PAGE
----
Catherine Laboure was born May 2, 1806 in the town of Fain-les-Moutiers in Burgundy, France. She was the eighth child of a devout couple, Pierre and Madeleine Laboure.
When Catherine was nine years old, her mother died. She was brokenhearted and she went to the kitchen, took a small statue of our Lady, and said: “From now on, YOU will be my Mother.”
The eldest of the Laboure children, Marie-Louise, taught Catherine and her young sister, Tonine, how to care for the household chores. Before too long, the girls were able to assume these responsibilities. So, when Marie-Louise announced she was going to fulfill her lifelong dream of becoming a Daughter of Charity, Catherine and Tonine were ready to take care of the house.
Catherine was a devout child and would often walk four miles to attend mass in the church there. When Catherine was 12, she made her First Communion in that church where she had been attending daily mass.
Catherine wanted to follow in Marie-Louise’s footsteps and become a Daughter of Charity. She knew she had to be able to read and write and she had not been able to attend school as a child. When she was 18, she asked her father is she could go to Chatillon to live with her cousin who had a finishing school. There, she learned to read and write.
Catherine began her postulancy with the Daughters of Charity in Chatillon when she was 24. Three months later, she went to Paris to become a seminary sister. In her daily life, there was nothing to distinguish Catherine from the other young sisters.
From the time that Catherine was young, she had a great love and devotion for our Blessed Mother. In fact, she had a great desire to SEE her and often prayed for this. On July 18, the novice directress spoke about St. Vincent de Paul’s devotion to the Blessed Virgin. That evening, when Catherine went to bed, she had a feeling she would see Mary that night.
Around 11:30 that night, Catherine was awakened by a small child who told her to get up and get dressed as the Blessed Mother was waiting for her in the chapel. When she arrived there, she noticed it was all lit up. as it was for midnight mass. Before long, the Blessed Mother appeared and sat in the chair which was usually used by the director. Catherine knelt and placed her hands on the Blessed Mother’s lap. They spoke for about two hours, during which the Blessed Mother told Catherine that God wanted to give her a “mission.”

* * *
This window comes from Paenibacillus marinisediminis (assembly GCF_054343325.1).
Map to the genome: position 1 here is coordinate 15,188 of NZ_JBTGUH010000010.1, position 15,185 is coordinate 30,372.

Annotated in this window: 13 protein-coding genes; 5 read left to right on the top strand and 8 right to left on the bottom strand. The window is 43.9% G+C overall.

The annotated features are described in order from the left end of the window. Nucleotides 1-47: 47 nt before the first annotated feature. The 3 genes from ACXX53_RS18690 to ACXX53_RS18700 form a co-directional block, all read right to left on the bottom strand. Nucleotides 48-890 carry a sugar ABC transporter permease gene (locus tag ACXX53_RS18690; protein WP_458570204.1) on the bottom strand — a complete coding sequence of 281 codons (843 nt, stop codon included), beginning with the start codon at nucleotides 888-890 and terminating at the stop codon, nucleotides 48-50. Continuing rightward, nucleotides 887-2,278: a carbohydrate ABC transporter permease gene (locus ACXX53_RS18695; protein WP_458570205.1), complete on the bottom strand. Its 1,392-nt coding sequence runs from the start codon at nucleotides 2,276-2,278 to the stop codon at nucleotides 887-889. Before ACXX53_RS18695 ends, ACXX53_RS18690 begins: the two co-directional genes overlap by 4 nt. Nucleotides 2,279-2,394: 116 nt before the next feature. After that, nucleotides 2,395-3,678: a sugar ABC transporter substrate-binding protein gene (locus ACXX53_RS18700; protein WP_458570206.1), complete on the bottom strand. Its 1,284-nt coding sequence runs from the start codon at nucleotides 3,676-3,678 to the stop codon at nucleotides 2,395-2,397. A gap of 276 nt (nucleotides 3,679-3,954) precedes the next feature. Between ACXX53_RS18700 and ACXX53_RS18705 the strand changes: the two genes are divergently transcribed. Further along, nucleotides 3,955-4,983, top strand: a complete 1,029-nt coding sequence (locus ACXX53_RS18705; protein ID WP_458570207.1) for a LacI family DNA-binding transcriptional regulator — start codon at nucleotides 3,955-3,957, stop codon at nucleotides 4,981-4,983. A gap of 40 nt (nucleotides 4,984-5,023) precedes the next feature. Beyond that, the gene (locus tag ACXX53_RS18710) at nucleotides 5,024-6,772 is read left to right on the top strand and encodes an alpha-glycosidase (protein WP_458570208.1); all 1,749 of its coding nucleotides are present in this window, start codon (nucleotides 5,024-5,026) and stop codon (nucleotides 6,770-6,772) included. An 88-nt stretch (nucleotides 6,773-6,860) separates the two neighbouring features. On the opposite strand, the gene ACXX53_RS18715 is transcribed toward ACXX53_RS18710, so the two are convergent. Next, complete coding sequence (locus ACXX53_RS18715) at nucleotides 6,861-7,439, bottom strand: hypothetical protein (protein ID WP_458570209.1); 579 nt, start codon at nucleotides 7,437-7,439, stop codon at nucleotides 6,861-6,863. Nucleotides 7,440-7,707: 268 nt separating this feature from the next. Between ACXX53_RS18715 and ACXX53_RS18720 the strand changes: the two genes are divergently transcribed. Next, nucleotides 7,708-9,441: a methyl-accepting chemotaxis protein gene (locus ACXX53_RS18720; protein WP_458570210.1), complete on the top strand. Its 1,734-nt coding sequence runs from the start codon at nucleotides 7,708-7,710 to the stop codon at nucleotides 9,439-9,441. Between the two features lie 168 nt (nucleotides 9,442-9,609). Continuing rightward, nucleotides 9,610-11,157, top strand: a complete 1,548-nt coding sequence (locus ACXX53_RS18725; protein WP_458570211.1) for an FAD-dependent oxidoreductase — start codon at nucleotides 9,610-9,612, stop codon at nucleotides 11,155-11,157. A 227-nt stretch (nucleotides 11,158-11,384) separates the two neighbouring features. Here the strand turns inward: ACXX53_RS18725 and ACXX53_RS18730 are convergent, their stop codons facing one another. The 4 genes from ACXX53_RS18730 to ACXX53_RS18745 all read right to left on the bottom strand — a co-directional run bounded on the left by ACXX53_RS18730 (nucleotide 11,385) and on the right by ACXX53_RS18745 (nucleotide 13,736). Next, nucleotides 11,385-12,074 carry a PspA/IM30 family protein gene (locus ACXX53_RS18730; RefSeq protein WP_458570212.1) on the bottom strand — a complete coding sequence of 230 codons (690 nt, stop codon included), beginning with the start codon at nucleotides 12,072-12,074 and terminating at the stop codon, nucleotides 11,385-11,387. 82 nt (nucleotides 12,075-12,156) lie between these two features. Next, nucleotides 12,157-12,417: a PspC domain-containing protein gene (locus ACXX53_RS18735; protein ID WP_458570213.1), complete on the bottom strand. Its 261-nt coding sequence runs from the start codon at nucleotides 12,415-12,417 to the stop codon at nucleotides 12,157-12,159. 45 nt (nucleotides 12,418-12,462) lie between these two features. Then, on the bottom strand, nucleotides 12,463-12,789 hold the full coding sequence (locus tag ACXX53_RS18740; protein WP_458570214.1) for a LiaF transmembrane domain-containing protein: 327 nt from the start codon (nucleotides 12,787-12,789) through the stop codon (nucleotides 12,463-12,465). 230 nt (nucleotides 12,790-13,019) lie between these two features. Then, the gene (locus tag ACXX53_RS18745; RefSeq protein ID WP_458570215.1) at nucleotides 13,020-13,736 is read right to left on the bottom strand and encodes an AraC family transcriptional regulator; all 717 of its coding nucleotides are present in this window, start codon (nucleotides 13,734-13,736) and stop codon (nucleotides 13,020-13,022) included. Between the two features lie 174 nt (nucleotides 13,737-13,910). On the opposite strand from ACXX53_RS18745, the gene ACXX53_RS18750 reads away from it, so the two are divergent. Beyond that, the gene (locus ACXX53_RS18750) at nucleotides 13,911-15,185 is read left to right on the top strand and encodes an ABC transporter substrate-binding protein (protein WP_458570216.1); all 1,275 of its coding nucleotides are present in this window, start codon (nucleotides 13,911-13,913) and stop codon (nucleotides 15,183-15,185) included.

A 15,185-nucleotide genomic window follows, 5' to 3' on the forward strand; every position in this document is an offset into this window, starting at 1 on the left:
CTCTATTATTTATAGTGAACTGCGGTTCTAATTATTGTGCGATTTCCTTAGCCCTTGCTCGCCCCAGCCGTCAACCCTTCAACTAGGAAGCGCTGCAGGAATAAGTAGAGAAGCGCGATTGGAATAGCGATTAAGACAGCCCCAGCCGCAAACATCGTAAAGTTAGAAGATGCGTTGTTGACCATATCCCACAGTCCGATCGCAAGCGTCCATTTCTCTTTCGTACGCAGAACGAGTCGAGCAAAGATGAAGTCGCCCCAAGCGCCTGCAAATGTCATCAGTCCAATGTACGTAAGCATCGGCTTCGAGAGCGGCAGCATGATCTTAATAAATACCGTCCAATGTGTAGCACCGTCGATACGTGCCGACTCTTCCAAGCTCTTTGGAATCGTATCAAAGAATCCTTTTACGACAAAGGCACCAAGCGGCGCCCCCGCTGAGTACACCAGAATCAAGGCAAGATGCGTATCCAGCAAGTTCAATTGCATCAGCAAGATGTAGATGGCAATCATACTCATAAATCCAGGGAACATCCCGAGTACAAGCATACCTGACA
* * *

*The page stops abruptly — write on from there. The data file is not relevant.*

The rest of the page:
On November 27, Catherine was in the chapel with the sisters for evening prayer. Suddenly, Catherine saw the Blessed Mother. This is the simple account given by Catherine:
“She held an orb in her hands representing the earthly globe… Her face was utterly beautiful… And suddenly, I saw rings on her fingers covered with precious stones, one more beautiful than the other…At that moment, an oval frame formed around the Holy Virgin and on it were the words in gold letters ‘O Mary conceived without sin, pray for us who have recourse to you.’ Then, I heard a voice saying to me ‘Have a medal struck on this model; everyone who wears it will receive great graces; the graces will be inexhaustible for all those who wear it with confidence.’ The picture suddenly turned and I saw the reverse of the medal with the letter M surmounted by a cross and, below it, two hearts, one encircled with a crown of thorns and the other pierced with a sword.”
Sister Catherine, after receiving her habit, was sent to a hospice in Enghein. There, she cared for retired servants of the royal houses of Orleans. She spent 50 years caring for these retired men, treating them kindly but was firm with them when it was necessary.
In November of 1876, Sister Catherine’s health declined. She was no longer able to leave her room. She knew she would not see the new year and asked to receive the Sacrament of the Sick. On evening of December 31, Sister Catherine died quietly. Her face was radiant!
Whenever I go to the Chapel,
I put myself in the presence of our good Lord, and I say to Him,
“Lord, I am here.
Tell me what You would have me do.”
If He gives me some task,
I am content and I thank Him.
If He gives me nothing,
I still thank Him
Since I do not deserve to receive anything more than that.
And then, I tell God
Everything that is in my heart.
I tell Him about my pains and my joys,
And then I listen.
If you listen, God will also speak to you,
For with the good Lord, you have to both speak and listen.
God always speaks to you when you approach Him plainly and simply.
Let us allow God to speak to us in this way! Happy Feast of St. Catherine Laboure!
Written by Sister Camille Cuadra, D.C.